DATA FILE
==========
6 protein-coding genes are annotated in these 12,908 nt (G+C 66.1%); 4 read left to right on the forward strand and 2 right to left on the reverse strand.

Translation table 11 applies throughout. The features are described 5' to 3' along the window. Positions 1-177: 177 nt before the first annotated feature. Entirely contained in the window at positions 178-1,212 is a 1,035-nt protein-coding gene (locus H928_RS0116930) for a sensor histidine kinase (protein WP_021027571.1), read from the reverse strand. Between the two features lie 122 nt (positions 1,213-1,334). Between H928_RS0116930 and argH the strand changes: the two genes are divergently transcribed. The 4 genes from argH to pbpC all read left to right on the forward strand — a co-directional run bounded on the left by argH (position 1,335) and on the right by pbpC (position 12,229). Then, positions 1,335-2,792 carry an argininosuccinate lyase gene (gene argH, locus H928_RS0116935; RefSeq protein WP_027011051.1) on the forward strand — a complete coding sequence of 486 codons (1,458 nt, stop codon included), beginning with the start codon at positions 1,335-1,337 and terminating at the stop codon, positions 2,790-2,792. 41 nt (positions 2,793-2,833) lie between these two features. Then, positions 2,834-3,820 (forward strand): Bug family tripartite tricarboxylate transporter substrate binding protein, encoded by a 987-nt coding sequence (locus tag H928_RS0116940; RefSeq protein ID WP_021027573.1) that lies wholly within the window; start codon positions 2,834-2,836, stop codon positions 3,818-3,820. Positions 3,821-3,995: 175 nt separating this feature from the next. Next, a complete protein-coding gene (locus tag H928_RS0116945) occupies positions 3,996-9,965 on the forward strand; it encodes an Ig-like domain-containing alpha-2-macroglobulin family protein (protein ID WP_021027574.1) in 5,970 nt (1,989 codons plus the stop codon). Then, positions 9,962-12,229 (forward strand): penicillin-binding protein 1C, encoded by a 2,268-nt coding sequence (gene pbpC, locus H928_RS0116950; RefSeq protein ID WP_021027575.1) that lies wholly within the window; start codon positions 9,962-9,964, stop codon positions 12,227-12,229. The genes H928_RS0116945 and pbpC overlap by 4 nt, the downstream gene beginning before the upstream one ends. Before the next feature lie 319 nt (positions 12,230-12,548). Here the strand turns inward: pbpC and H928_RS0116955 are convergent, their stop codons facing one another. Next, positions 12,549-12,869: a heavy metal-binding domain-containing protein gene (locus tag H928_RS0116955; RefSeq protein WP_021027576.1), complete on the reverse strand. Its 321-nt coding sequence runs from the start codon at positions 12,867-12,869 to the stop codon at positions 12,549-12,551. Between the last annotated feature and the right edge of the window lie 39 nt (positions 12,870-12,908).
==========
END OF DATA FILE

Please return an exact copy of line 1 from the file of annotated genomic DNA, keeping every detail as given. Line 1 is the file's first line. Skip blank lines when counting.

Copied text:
6 protein-coding genes are annotated in these 12,908 nt (G+C 66.1%); 4 read left to right on the forward strand and 2 right to left on the reverse strand.